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Commentary

Mastercard Gives Special Privilege to Transgender Card Holders

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Somewhere along the way, many companies started catering to tiny groups of minorities, oftentimes at the expense of the majority. Remember how some folks were mad about store employees saying “Merry Christmas” and stores switched the greeting to “Happy holidays?”

That’s one example, but Mastercard may have just taken the cake on the issue.

On Monday, the credit card company announced a new initiative for its transgender customers called “True Name.” It essentially allows them to use whatever name they want on their credit cards, if the bank issuing the card honors the program.

“For many in the LGBTQIA+ community, the name on their credit, debit or prepaid card does not reflect their true identity,” Mastercard spokesman Jim Issoksen wrote on the company’s blog. “As a result, for the transgender and non-binary communities in particular, the card in their pocket can serve as a source of sensitivity, misrepresenting their true identity when shopping and going about daily life.”

Issoksen cited a study that found “nearly one-third (32%) of individuals who have shown IDs with a name or gender that did not match their presentation reported negative experiences, such as being harassed, denied services, and/or attacked.”

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Some lenders allow nicknames on cards, but for services such as cash advances, government photo identification is required.

Part of the reason a legal name is required is that the U.S. government regulates these companies to some degree in order to keep an eye on and prevent potential money laundering and terrorist activities.

Do you think this new program could be exploited by bad actors?

Matt Schulz, an industry analyst, called Mastercard’s new program “bold” but said it’s “not without risk.”

“If the person’s legal name doesn’t match the name on their credit card, it could potentially cause some confusion if a merchant asks the customer for their ID,” he told the Washington Examiner. “That doesn’t happen nearly as often as it once did, but it does happen.”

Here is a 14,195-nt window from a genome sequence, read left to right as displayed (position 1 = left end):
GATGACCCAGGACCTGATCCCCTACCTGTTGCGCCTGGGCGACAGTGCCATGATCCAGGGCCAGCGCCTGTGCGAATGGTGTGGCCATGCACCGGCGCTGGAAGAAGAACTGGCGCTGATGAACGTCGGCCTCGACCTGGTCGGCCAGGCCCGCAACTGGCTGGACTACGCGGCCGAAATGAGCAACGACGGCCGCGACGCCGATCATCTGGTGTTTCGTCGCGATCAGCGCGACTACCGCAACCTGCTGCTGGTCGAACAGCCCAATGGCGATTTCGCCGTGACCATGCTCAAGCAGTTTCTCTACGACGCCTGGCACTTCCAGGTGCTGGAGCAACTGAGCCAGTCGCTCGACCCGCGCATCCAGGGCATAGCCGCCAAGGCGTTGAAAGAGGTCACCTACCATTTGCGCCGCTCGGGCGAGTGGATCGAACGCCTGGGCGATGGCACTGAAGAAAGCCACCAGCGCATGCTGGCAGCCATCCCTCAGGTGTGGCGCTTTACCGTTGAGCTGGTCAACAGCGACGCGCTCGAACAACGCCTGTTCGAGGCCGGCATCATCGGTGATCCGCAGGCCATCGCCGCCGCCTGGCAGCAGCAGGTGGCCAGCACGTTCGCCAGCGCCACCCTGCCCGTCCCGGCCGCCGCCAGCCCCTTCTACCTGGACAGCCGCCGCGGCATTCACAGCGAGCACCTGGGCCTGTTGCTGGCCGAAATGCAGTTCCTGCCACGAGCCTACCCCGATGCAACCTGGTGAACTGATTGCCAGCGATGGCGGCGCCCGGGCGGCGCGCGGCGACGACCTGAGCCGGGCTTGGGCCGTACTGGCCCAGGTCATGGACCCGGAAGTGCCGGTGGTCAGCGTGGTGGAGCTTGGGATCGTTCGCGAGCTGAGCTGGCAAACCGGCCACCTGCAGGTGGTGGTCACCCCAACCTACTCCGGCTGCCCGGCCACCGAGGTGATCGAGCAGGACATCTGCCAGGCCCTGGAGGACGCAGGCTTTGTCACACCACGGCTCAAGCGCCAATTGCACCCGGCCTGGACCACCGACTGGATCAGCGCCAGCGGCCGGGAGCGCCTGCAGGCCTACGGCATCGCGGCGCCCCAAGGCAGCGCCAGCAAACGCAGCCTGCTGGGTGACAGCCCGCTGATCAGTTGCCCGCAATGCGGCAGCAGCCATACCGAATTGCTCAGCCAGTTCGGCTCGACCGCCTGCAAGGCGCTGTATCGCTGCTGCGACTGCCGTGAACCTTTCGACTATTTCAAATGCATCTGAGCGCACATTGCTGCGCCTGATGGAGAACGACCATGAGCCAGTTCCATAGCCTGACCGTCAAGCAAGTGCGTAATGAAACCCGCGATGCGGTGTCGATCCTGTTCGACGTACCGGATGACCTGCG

Credit card rewards programs, specifically airline miles, also could pose a problem since users typically have to register with their legal name so that it matches their government identification or passport.

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“That means that if you want to collect rewards points with your credit card and have them match with an airline loyalty account, you will likely have to have your legal name with that credit card,” Schulz explained.

Even worse is the possibility of this new program being grossly exploited by identity thieves — who tend to be on the upper end of the intelligence scale in the world of thieving.

What’s to stop people from identifying as the opposite sex or someone else entirely and changing the name on their credit cards to match?

Though I’m far from an expert in identity theft, I don’t think it takes an analyst in the field to recognize the potential for exploitation of the new feature by bad actors and even would-be terrorists.

From personal experience, in certain situations when I’ve forgotten my identification or driver’s license, I’ve instead been able to prove my identity with a major credit card. With a Mastercard, I can now hypothetically have any name I wanted on the card to create a temporary identity for myself.

That’s scary because, again, I’m not an identity thief, but just imagine what experienced identity thieves could do with the new option.

According to CNBC, the “True Name” program is set to be launched in early 2020.

While the company may have the best of intentions, only time will tell if their efforts to join the LGBTQ rights movement will cause more harm than good.

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Ryan Ledendecker is a freelance journalist and writer. He began reporting news and writing commentary during the 2014 Ferguson riots. Prior to that, he worked as a web editor and columnist for an award-winning local newspaper.
Ryan Ledendecker plunged headfirst into news reporting and political commentary while on the ground during the unrest in Ferguson, Missouri. He later wrote extensively on Donald Trump's presidential campaign and election.

When he's not writing, Ryan spends time improving his barbecue skills. He has his own brand of BBQ rub and is a trophy winner in the world of competitive BBQ.
Birthplace
Illinois
Nationality
American
Location
St. Louis, Missouri
Languages Spoken
English
Topics of Expertise
Politics, Science & Technology




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